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01.12.2017 | Research | Ausgabe 1/2017 Open Access

Reproductive Health 1/2017

Understanding resilience of female adolescents towards teenage pregnancy: a cross-sectional survey in Dar es Salaam, Tanzania

Zeitschrift:
Reproductive Health > Ausgabe 1/2017
Autoren:
Constanze Pfeiffer, Collins K Ahorlu, Sandra Alba, Brigit Obrist

Abstract

Background

In Tanzania, teenage pregnancy rates are still high despite the efforts being made to reduce them. Not enough is known about how adolescents experience and cope with sexuality and teenage pregnancy. Over the past few decades, most studies have focused on vulnerability and risk among youth. The concept of ‘reproductive resilience’ is a new way of looking at teenage pregnancy. It shifts the perspective from a deficit-based to a strength-based approach. The study presented here aimed to identify factors that could contribute to strengthening the reproductive resilience of girls in Dar es Salaam, Tanzania.

Methods

Using a cross-sectional cluster sampling approach, 750 female adolescents aged 15–19 years were interviewed about how they mobilize resources to avoid or deal with teenage pregnancy. The main focus of the study was to examine how social capital (relations with significant others), economic capital (command over economic resources), cultural capital (personal dispositions and habits), and symbolic capital (recognition and prestige) contribute to the development of adolescent competencies for avoiding or dealing with teenage pregnancy and childbirth.

Results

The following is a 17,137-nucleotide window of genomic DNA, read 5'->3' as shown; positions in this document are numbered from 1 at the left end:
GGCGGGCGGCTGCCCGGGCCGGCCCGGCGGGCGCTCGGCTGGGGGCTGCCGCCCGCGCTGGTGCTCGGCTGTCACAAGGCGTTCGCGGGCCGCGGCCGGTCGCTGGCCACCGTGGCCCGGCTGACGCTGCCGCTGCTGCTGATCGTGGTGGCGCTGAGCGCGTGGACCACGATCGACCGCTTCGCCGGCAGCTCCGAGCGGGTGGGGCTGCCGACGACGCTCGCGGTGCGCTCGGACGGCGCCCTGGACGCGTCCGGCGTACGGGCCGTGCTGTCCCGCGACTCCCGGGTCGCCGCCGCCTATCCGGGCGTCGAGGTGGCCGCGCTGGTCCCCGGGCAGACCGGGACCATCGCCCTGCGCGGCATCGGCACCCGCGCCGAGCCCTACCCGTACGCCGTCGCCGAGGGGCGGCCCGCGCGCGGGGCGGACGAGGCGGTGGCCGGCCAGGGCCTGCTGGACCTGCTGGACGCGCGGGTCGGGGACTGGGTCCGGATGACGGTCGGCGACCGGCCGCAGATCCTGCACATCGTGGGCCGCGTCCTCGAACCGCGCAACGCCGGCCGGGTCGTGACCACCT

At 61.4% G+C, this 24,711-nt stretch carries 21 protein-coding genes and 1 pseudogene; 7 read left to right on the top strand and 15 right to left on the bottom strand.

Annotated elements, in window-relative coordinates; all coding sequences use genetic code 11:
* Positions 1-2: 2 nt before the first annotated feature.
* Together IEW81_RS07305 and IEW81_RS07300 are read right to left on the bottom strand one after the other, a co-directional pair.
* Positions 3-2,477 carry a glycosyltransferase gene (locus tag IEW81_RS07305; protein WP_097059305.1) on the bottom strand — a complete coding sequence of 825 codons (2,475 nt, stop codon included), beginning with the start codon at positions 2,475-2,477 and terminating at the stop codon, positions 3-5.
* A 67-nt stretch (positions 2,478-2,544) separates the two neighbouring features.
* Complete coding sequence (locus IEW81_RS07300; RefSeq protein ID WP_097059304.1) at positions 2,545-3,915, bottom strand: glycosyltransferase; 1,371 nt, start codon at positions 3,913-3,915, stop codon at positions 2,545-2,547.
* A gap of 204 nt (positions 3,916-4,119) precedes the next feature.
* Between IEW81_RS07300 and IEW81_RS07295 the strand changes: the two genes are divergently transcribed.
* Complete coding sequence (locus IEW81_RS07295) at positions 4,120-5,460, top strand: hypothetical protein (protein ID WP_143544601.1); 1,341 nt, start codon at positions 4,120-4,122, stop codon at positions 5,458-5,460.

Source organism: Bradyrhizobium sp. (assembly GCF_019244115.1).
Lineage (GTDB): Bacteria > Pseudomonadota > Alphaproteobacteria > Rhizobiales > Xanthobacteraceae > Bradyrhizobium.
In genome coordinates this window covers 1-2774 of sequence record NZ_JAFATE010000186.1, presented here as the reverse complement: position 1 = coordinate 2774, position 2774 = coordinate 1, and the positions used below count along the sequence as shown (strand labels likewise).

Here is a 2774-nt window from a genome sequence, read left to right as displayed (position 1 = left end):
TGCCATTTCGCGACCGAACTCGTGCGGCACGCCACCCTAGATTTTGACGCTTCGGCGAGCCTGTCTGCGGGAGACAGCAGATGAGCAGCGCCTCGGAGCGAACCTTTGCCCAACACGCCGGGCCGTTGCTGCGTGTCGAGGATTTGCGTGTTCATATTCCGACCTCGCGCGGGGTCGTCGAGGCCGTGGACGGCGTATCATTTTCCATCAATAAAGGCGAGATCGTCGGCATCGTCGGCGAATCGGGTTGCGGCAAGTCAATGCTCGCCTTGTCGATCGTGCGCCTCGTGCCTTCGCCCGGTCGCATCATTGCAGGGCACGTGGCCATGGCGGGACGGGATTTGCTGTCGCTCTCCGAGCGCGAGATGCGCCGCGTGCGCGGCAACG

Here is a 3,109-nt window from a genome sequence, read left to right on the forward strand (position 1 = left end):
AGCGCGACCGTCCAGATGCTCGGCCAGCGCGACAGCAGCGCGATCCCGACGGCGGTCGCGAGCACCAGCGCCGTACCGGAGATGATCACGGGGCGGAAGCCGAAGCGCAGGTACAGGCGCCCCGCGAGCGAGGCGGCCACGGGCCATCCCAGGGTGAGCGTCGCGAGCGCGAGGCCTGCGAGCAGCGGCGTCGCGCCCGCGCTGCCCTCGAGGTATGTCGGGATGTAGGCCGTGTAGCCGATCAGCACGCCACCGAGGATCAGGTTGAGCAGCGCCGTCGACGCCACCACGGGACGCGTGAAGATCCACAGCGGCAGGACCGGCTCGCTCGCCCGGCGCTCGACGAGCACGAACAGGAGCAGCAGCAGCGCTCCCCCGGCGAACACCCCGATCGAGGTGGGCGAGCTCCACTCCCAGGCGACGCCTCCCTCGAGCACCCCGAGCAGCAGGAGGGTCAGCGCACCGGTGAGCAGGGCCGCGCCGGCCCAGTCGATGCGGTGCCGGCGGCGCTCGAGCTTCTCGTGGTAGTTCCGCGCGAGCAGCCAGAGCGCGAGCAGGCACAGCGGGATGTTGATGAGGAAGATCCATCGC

A cumulative competence scale was developed to assess reproductive resilience. The cumulative score was computed based on 10 competence indicators that refer to the re- and pro-active mobilization of resources. About half of the women who had never been pregnant fell into the category, ‘high competence’ (50.9%), meaning they could get the information and support needed to avoid pregnancies. Among pregnant women and young mothers, most were categorized as ‘high competence’ (70.5%) and stated that they know how to avoid or deal with health problems that might affect them or their babies, and could get the information and support required to do so. Cultural capital, in particular, contributed to the competence of never-pregnant girls [OR = 1.80, 95% CI = 1.06 to 3.07, p = 0.029], pregnant adolescents and young mothers [OR = 3.33, 95% CI = 1.15 to 9.60, p = 0.026].

Conclusions

The reproductive resilience framework provides new insights into the reproductive health realities of adolescent girls from a strength-based perspective. While acknowledging that teenage pregnancy has serious negative implications for many female adolescents, the findings presented here highlight the importance of considering girls’ capacities to prevent or deal with teenage pregnancy.
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